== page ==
U.S. Justice Department Charges Teva in Generic Drugs Price-fixing Probe

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The Jerusalem plant of Teva Pharmaceutical Industries, December 17, 2017.
The Jerusalem plant of Teva Pharmaceutical Industries, December 17, 2017.Credit: MENAHEM KAHANA / AFP

The U.S. Justice Department charged Teva Pharmaceuticals Industries Tuesday with conspiring with competitors to raise prices for generic drugs.

The Justice Department has been investigating allegations the company violated antitrust law by colluding with other drugmakers to push up the prices of widely used pharmaceuticals, including a generic version of the cholesterol-reducing drug Pravachol.

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The criminal charges were filed against the company in a Pennsylvania court early Wednesday morning Israel time. Customers were overcharged by $350 million as a result, the charges state.

“Today’s charge reaffirms that no company is too big to be prosecuted for its role in conspiracies that led to substantially higher prices for generic drugs relied on by millions of Americans,” Assistant Attorney General Makan Delrahim said in a statement.

Teva said in a statement that “it firmly rejects the allegations and will vigorously defend the company in court.”

A person familiar with the matter said the indictment followed Teva’s refusal to agree to a settlement that would have required paying a criminal penalty and admitting wrongdoing.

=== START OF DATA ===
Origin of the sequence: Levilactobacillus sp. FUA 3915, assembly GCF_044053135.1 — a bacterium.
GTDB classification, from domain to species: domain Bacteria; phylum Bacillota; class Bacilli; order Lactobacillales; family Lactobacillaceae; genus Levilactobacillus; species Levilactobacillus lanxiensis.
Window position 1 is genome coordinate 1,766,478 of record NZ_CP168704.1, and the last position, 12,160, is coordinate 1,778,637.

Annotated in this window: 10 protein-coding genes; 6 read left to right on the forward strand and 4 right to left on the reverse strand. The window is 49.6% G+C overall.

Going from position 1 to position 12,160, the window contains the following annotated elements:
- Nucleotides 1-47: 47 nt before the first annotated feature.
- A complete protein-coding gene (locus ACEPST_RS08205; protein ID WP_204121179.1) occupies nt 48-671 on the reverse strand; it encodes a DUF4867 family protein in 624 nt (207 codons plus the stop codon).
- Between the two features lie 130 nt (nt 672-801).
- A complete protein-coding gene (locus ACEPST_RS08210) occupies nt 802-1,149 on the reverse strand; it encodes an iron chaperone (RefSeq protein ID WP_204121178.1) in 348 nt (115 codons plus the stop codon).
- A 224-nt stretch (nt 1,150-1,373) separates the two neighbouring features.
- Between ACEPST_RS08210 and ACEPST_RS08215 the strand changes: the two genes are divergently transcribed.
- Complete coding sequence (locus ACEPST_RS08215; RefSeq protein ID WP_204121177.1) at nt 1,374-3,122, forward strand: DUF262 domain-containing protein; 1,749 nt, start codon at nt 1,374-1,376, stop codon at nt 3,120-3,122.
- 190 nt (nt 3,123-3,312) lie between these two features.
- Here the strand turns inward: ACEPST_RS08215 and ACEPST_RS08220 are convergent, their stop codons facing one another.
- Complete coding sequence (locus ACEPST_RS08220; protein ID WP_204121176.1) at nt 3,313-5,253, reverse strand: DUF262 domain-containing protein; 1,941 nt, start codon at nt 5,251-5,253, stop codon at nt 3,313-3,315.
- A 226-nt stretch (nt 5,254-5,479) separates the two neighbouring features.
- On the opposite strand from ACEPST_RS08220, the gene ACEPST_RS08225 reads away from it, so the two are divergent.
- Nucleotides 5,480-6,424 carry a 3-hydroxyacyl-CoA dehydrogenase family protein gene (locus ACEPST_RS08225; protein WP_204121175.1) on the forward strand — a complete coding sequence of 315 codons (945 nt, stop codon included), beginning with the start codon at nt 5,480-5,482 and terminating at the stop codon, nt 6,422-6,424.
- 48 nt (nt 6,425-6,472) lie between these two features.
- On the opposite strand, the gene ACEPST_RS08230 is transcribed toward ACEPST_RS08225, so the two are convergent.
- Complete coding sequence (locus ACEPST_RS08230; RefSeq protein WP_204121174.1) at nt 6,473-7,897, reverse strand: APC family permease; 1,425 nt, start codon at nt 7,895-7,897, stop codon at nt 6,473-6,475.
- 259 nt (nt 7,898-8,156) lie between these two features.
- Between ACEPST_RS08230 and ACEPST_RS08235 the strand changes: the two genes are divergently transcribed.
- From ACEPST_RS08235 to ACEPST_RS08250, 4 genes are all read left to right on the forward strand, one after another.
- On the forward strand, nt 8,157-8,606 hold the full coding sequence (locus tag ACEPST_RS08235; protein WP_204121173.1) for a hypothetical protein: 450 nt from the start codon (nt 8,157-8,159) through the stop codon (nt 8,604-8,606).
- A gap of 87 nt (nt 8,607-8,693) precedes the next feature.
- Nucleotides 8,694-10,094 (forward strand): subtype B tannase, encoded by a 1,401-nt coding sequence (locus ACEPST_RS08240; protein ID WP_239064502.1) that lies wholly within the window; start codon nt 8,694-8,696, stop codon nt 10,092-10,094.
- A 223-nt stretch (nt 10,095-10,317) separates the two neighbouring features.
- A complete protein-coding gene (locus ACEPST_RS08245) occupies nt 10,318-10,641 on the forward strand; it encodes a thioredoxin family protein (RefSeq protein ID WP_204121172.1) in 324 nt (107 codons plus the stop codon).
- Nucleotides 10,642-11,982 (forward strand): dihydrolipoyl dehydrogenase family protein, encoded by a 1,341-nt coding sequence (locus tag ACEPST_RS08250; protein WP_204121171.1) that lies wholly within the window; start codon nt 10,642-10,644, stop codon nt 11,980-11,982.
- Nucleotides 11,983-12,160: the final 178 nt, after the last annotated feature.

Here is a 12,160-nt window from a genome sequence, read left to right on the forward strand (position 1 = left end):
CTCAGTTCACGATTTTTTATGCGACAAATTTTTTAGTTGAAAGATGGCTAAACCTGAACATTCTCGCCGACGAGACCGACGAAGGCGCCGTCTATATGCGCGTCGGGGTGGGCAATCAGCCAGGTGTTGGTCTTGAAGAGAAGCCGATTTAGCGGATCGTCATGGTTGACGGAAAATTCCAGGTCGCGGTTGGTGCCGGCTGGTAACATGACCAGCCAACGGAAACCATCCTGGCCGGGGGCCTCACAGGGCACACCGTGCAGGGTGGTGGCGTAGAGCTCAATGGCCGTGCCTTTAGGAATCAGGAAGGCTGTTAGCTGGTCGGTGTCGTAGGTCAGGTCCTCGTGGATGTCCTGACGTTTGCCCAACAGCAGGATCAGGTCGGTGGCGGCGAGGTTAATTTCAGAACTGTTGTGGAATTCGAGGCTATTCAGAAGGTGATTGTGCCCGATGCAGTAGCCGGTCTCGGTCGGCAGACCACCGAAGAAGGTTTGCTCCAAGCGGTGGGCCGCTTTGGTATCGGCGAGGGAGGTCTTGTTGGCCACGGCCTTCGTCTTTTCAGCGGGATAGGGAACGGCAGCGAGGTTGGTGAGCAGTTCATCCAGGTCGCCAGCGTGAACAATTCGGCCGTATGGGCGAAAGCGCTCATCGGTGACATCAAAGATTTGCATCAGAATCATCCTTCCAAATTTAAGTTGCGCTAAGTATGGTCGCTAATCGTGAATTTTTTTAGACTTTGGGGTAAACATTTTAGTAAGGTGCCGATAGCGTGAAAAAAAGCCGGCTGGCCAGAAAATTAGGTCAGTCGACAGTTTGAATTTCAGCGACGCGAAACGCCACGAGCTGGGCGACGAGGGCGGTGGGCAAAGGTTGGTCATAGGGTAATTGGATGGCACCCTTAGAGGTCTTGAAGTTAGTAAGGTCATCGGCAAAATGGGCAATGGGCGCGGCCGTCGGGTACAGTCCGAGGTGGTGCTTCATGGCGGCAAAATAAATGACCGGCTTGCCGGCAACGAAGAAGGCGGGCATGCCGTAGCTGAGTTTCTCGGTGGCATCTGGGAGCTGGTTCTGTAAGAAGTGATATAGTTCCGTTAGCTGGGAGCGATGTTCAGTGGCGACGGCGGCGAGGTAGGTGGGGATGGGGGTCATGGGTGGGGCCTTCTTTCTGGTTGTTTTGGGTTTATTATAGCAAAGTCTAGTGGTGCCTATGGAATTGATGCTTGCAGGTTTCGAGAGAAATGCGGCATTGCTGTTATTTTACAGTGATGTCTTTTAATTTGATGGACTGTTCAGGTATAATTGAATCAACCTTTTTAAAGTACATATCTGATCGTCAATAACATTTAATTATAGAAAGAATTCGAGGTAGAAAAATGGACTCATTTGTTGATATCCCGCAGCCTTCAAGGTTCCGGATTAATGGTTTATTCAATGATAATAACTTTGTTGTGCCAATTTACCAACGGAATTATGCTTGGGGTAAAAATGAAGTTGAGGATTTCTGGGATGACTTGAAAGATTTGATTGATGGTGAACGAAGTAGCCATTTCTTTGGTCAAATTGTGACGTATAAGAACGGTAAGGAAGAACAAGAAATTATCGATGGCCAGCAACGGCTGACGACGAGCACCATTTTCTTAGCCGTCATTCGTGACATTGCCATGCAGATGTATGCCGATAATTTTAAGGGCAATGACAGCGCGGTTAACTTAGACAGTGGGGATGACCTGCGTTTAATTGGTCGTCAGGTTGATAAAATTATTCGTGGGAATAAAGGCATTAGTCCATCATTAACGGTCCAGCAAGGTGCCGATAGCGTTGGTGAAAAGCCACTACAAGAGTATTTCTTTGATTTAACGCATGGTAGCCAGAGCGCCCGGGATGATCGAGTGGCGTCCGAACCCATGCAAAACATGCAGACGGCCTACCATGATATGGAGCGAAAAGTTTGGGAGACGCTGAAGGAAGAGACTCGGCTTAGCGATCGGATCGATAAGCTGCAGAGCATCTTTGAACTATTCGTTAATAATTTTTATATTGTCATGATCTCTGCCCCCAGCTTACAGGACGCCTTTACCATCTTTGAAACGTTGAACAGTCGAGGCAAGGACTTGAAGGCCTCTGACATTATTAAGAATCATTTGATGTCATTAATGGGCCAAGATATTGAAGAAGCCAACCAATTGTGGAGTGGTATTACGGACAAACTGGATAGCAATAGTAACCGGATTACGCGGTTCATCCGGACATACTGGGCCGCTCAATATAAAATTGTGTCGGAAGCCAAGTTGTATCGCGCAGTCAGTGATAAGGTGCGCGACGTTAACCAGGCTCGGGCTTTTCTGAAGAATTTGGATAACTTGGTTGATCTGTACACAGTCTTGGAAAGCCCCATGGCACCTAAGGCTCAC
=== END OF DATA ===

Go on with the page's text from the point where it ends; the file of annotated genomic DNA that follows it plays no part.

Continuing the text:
In the superseding indictment filed in the U.S. District Court for the Eastern District of Pennsylvania, Teva is charged with three counts of conspiring with companies that include Glenmark Pharmaceuticals, Apotex, Taro Pharmaceutical Industries and Sandoz, the statement said. This allegedly happened between May 2013 and December 2015.

According to the first charge, Teva, Glenmark and Apotex agreed to increase prices for the cholesterol-lowering drug pravastatin and other generic drugs. In the second charge, Teva and Taro are accused of agreeing to increase prices, rig bids and allocate customers for drugs to treat arthritis, seizures, pain, skin conditions and blood clots.

In the third charge, Teva and Sandoz are accused of a conspiracy involving drugs used to treat brain cancer, cystic fibrosis, arthritis and high blood pressure.

Apotex, Taro and Sandoz have previously admitted their roles in the conspiracies and agreed to pay penalties, the Justice Department said. The maximum penalty in such cases is $100 million.

However, Teva may wind up paying a higher fine because it failed to reach an agreement with the Justice Department.

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